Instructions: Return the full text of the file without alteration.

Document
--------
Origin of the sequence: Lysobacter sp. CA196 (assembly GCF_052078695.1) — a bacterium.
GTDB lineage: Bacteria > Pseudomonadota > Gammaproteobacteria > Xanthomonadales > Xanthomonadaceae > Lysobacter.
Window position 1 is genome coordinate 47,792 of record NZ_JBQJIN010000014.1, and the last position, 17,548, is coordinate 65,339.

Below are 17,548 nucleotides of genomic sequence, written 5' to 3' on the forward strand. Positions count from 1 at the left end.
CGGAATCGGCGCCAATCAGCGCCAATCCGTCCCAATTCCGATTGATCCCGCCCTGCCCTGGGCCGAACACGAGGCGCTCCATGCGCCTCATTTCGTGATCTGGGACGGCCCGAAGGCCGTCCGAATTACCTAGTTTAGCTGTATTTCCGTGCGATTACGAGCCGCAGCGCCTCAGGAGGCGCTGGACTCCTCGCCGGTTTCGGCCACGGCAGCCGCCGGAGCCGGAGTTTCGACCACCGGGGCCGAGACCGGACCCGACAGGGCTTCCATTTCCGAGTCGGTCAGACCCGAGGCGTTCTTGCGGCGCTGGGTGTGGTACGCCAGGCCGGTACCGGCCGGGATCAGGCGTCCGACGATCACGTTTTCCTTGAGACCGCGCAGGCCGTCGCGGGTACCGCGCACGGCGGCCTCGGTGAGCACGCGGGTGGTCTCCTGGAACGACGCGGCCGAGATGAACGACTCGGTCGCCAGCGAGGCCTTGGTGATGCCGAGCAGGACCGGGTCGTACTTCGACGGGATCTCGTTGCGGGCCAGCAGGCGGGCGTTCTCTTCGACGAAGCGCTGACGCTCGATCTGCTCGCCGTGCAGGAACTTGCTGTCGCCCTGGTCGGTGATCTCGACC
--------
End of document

Origin of the sequence: Lysobacter sp. CA196 (assembly GCF_052078695.1) — a bacterium.
GTDB lineage: Bacteria > Pseudomonadota > Gammaproteobacteria > Xanthomonadales > Xanthomonadaceae > Lysobacter.
Window position 1 is genome coordinate 47,792 of record NZ_JBQJIN010000014.1, and the last position, 17,548, is coordinate 65,339.

Below are 17,548 nucleotides of genomic sequence, written 5' to 3' on the forward strand. Positions count from 1 at the left end.
CGGAATCGGCGCCAATCAGCGCCAATCCGTCCCAATTCCGATTGATCCCGCCCTGCCCTGGGCCGAACACGAGGCGCTCCATGCGCCTCATTTCGTGATCTGGGACGGCCCGAAGGCCGTCCGAATTACCTAGTTTAGCTGTATTTCCGTGCGATTACGAGCCGCAGCGCCTCAGGAGGCGCTGGACTCCTCGCCGGTTTCGGCCACGGCAGCCGCCGGAGCCGGAGTTTCGACCACCGGGGCCGAGACCGGACCCGACAGGGCTTCCATTTCCGAGTCGGTCAGACCCGAGGCGTTCTTGCGGCGCTGGGTGTGGTACGCCAGGCCGGTACCGGCCGGGATCAGGCGTCCGACGATCACGTTTTCCTTGAGACCGCGCAGGCCGTCGCGGGTACCGCGCACGGCGGCCTCGGTGAGCACGCGGGTGGTCTCCTGGAACGACGCGGCCGAGATGAACGACTCGGTCGCCAGCGAGGCCTTGGTGATGCCGAGCAGGACCGGGTCGTACTTCGACGGGATCTCGTTGCGGGCCAGCAGGCGGGCGTTCTCTTCGACGAAGCGCTGACGCTCGATCTGCTCGCCGTGCAGGAACTTGCTGTCGCCCTGGTCGGTGATCTCGACC